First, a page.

The president of Chinese electric vehicle manufacturer Xpeng, Brian Gu, says his firm is on the “right side” of new regulations being enacted by Beijing.

For months, China has been enacting stricter new regulations on data privacy, cybersecurity and listings on foreign stock exchanges. Gu told CNBC that Xpeng, which is listed on the New York and Hong Kong stock exchanges, already possesses a “very robust organizational ... focus on data security” that kept it on the right side of Chinese regulators.

China’s crackdown on its tech titans has worried investors enough to wipe about half a trillion dollars in value off indexes that were invested in these firms. Some investment strategists have also begun to reconsider options away from mainland China to maximize their returns.

Gu explained his view that the Chinese government is not looking to undermine innovation with its regulatory blitz. He said that Beijing considers electric car companies to be a component of the country’s critical infrastructure, so it is not in their interest to gut their success.

“I think our industry actually is actually stated as industry that will be supported by the government. They see this as a critical infrastructure, as well as a critical component of growth for manufacturing, smart technology, and also carbon neutral agenda, which the government is pushing very hard,” Brian Gu, president of Xpeng, told CNBC in an interview on Friday.

China has issued specific guidelines for electric car companies because of the large amount of personal data their algorithms are generating. These measures will come into effect for companies like Xpeng on Oct. 1. According to the Ministry of Industry and Information Technology (MIIT), data that needs to be exported abroad must pass a security assessment.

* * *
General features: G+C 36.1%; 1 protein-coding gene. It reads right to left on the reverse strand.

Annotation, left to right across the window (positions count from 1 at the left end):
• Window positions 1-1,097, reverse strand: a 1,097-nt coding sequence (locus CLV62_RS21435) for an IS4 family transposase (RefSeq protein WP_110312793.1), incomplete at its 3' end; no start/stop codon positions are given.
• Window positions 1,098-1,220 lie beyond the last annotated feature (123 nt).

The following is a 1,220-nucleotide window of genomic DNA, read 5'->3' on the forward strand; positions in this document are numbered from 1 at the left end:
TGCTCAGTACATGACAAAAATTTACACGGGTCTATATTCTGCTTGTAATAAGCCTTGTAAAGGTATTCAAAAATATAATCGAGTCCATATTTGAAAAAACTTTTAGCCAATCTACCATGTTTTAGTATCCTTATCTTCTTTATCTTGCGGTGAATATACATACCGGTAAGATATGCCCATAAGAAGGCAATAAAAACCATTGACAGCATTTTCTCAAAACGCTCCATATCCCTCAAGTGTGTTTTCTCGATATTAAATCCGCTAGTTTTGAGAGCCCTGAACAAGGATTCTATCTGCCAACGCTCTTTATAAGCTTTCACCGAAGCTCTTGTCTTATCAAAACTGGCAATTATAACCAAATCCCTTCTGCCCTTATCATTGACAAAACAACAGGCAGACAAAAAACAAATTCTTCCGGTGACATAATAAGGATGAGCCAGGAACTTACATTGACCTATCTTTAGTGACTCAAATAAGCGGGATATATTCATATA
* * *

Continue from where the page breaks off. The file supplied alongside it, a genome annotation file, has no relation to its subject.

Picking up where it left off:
Gu was also asked by CNBC about whether he also had any worries about the stricter scrutiny being applied by the U.S. Securities and Exchange Committee (SEC) to Chinese companies. Earlier in August, the SEC asked its staff to request more disclosures from Chinese companies looking to launch IPOs. This decision followed the travails of Chinese ridesharing company Didi Global, which was singled out by Chinese regulators over ostensible cybersecurity concerns right after it went public on the New York Stock Exchange (NYSE).

High-tech companies have become caught up in the growing competition between the U.S. and China in recent years, but the specific corporate structure used by Chinese firms looking to list abroad is the stated reason for U.S. concerns.

Known as a Variable Interest Entities, Chinese companies go public in the U.S. by establishing offshore shell companies away from China to apply for a listing. China does not allow direct foreign ownership in most cases.

There is also the possibility that the SEC can soon begin delisting Chinese companies from U.S. stock exchanges if they do not meet new financial disclosure requirements. According to a report by the Wall Street Journal, sources said that Chinese regulators are frustrated by what they see as a heavy handed approach by the SEC.

Gu said that Xpeng acknowledged the SEC’s change in position and it would be ready to meet any new requirements of it in the U.S. as well as China.

“In all our recent filings we got all the clearance we needed from the SEC, but going forward we will definitely beef up whatever disclosures are necessary in China or the U.S.,” he said.